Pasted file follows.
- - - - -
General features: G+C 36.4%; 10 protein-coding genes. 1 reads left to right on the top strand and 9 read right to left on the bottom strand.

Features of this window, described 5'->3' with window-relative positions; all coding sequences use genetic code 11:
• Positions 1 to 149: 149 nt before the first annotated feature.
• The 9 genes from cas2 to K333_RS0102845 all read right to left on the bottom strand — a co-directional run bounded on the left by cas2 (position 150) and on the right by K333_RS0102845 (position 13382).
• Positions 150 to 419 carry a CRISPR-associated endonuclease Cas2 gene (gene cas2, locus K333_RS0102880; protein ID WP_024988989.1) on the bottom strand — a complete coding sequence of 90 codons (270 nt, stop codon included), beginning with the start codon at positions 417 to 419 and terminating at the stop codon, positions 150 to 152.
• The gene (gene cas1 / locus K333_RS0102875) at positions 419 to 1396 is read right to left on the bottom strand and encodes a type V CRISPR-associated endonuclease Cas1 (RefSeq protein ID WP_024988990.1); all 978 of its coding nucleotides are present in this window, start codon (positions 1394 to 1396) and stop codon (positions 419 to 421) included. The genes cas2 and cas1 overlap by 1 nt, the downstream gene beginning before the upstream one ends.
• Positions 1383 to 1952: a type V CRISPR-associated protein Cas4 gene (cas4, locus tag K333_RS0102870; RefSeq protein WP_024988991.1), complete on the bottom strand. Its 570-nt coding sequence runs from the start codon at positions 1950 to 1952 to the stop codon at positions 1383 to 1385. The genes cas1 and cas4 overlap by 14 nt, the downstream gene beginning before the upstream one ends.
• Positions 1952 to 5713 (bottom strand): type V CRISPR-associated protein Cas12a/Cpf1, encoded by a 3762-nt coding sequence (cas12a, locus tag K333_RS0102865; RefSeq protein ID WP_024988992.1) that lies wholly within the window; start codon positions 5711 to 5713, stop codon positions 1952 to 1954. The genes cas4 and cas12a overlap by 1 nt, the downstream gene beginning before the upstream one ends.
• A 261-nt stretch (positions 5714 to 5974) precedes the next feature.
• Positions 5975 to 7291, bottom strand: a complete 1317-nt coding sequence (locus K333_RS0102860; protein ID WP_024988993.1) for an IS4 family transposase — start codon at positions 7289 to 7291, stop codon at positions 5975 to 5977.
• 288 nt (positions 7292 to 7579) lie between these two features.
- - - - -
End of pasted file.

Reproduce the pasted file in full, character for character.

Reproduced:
General features: G+C 36.4%; 10 protein-coding genes. 1 reads left to right on the top strand and 9 read right to left on the bottom strand.

Features of this window, described 5'->3' with window-relative positions; all coding sequences use genetic code 11:
• Positions 1 to 149: 149 nt before the first annotated feature.
• The 9 genes from cas2 to K333_RS0102845 all read right to left on the bottom strand — a co-directional run bounded on the left by cas2 (position 150) and on the right by K333_RS0102845 (position 13382).
• Positions 150 to 419 carry a CRISPR-associated endonuclease Cas2 gene (gene cas2, locus K333_RS0102880; protein ID WP_024988989.1) on the bottom strand — a complete coding sequence of 90 codons (270 nt, stop codon included), beginning with the start codon at positions 417 to 419 and terminating at the stop codon, positions 150 to 152.
• The gene (gene cas1 / locus K333_RS0102875) at positions 419 to 1396 is read right to left on the bottom strand and encodes a type V CRISPR-associated endonuclease Cas1 (RefSeq protein ID WP_024988990.1); all 978 of its coding nucleotides are present in this window, start codon (positions 1394 to 1396) and stop codon (positions 419 to 421) included. The genes cas2 and cas1 overlap by 1 nt, the downstream gene beginning before the upstream one ends.
• Positions 1383 to 1952: a type V CRISPR-associated protein Cas4 gene (cas4, locus tag K333_RS0102870; RefSeq protein WP_024988991.1), complete on the bottom strand. Its 570-nt coding sequence runs from the start codon at positions 1950 to 1952 to the stop codon at positions 1383 to 1385. The genes cas1 and cas4 overlap by 14 nt, the downstream gene beginning before the upstream one ends.
• Positions 1952 to 5713 (bottom strand): type V CRISPR-associated protein Cas12a/Cpf1, encoded by a 3762-nt coding sequence (cas12a, locus tag K333_RS0102865; RefSeq protein ID WP_024988992.1) that lies wholly within the window; start codon positions 5711 to 5713, stop codon positions 1952 to 1954. The genes cas4 and cas12a overlap by 1 nt, the downstream gene beginning before the upstream one ends.
• A 261-nt stretch (positions 5714 to 5974) precedes the next feature.
• Positions 5975 to 7291, bottom strand: a complete 1317-nt coding sequence (locus K333_RS0102860; protein ID WP_024988993.1) for an IS4 family transposase — start codon at positions 7289 to 7291, stop codon at positions 5975 to 5977.
• 288 nt (positions 7292 to 7579) lie between these two features.